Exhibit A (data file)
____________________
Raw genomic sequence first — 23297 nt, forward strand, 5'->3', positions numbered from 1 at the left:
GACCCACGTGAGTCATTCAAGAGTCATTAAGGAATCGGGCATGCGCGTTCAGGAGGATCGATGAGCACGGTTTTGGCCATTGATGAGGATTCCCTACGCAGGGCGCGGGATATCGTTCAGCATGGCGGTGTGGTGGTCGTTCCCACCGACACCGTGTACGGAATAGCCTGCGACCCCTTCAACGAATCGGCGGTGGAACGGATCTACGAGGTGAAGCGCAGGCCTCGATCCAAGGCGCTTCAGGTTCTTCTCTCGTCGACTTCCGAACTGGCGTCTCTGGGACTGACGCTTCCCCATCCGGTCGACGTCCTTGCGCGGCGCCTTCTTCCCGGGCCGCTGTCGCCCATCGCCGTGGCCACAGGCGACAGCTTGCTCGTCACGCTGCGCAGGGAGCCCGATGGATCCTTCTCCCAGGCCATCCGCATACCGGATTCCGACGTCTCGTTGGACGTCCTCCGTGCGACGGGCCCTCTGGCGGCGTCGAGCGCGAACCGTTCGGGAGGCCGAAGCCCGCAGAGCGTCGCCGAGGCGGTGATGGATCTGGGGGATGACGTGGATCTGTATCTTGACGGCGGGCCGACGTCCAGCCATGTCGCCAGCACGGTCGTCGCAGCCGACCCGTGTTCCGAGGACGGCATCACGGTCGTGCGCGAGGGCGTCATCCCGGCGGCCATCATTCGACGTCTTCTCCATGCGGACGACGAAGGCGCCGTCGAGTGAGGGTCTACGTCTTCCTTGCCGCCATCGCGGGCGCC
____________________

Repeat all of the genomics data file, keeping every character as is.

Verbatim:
Raw genomic sequence first — 23297 nt, forward strand, 5'->3', positions numbered from 1 at the left:
GACCCACGTGAGTCATTCAAGAGTCATTAAGGAATCGGGCATGCGCGTTCAGGAGGATCGATGAGCACGGTTTTGGCCATTGATGAGGATTCCCTACGCAGGGCGCGGGATATCGTTCAGCATGGCGGTGTGGTGGTCGTTCCCACCGACACCGTGTACGGAATAGCCTGCGACCCCTTCAACGAATCGGCGGTGGAACGGATCTACGAGGTGAAGCGCAGGCCTCGATCCAAGGCGCTTCAGGTTCTTCTCTCGTCGACTTCCGAACTGGCGTCTCTGGGACTGACGCTTCCCCATCCGGTCGACGTCCTTGCGCGGCGCCTTCTTCCCGGGCCGCTGTCGCCCATCGCCGTGGCCACAGGCGACAGCTTGCTCGTCACGCTGCGCAGGGAGCCCGATGGATCCTTCTCCCAGGCCATCCGCATACCGGATTCCGACGTCTCGTTGGACGTCCTCCGTGCGACGGGCCCTCTGGCGGCGTCGAGCGCGAACCGTTCGGGAGGCCGAAGCCCGCAGAGCGTCGCCGAGGCGGTGATGGATCTGGGGGATGACGTGGATCTGTATCTTGACGGCGGGCCGACGTCCAGCCATGTCGCCAGCACGGTCGTCGCAGCCGACCCGTGTTCCGAGGACGGCATCACGGTCGTGCGCGAGGGCGTCATCCCGGCGGCCATCATTCGACGTCTTCTCCATGCGGACGACGAAGGCGCCGTCGAGTGAGGGTCTACGTCTTCCTTGCCGCCATCGCGGGCGCC